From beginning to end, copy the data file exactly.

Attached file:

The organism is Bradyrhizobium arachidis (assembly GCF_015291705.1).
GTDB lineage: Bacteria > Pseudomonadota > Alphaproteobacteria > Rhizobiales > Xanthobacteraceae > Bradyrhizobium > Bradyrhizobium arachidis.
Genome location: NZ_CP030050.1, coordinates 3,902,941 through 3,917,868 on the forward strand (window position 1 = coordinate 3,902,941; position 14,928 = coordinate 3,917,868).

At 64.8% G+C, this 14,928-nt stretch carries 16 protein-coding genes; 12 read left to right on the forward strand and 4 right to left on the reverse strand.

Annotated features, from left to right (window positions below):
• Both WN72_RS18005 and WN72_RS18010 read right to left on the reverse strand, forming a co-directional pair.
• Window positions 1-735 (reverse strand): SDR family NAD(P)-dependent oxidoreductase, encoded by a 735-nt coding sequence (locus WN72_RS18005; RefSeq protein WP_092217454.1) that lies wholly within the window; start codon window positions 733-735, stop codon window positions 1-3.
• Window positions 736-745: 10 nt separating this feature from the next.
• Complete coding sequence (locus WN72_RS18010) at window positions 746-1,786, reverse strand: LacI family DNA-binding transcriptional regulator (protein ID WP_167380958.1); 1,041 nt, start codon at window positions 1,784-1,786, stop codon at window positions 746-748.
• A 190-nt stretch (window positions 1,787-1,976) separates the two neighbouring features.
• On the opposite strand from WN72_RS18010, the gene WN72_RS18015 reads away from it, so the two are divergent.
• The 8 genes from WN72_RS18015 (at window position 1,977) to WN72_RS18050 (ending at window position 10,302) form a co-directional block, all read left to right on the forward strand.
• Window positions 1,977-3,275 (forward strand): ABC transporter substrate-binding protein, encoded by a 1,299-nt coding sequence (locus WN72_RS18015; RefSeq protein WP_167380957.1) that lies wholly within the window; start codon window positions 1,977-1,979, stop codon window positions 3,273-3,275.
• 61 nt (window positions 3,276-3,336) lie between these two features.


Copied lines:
The organism is Bradyrhizobium arachidis (assembly GCF_015291705.1).
GTDB lineage: Bacteria > Pseudomonadota > Alphaproteobacteria > Rhizobiales > Xanthobacteraceae > Bradyrhizobium > Bradyrhizobium arachidis.
Genome location: NZ_CP030050.1, coordinates 3,902,941 through 3,917,868 on the forward strand (window position 1 = coordinate 3,902,941; position 14,928 = coordinate 3,917,868).

At 64.8% G+C, this 14,928-nt stretch carries 16 protein-coding genes; 12 read left to right on the forward strand and 4 right to left on the reverse strand.

Annotated features, from left to right (window positions below):
• Both WN72_RS18005 and WN72_RS18010 read right to left on the reverse strand, forming a co-directional pair.
• Window positions 1-735 (reverse strand): SDR family NAD(P)-dependent oxidoreductase, encoded by a 735-nt coding sequence (locus WN72_RS18005; RefSeq protein WP_092217454.1) that lies wholly within the window; start codon window positions 733-735, stop codon window positions 1-3.
• Window positions 736-745: 10 nt separating this feature from the next.
• Complete coding sequence (locus WN72_RS18010) at window positions 746-1,786, reverse strand: LacI family DNA-binding transcriptional regulator (protein ID WP_167380958.1); 1,041 nt, start codon at window positions 1,784-1,786, stop codon at window positions 746-748.
• A 190-nt stretch (window positions 1,787-1,976) separates the two neighbouring features.
• On the opposite strand from WN72_RS18010, the gene WN72_RS18015 reads away from it, so the two are divergent.
• The 8 genes from WN72_RS18015 (at window position 1,977) to WN72_RS18050 (ending at window position 10,302) form a co-directional block, all read left to right on the forward strand.
• Window positions 1,977-3,275 (forward strand): ABC transporter substrate-binding protein, encoded by a 1,299-nt coding sequence (locus WN72_RS18015; RefSeq protein WP_167380957.1) that lies wholly within the window; start codon window positions 1,977-1,979, stop codon window positions 3,273-3,275.
• 61 nt (window positions 3,276-3,336) lie between these two features.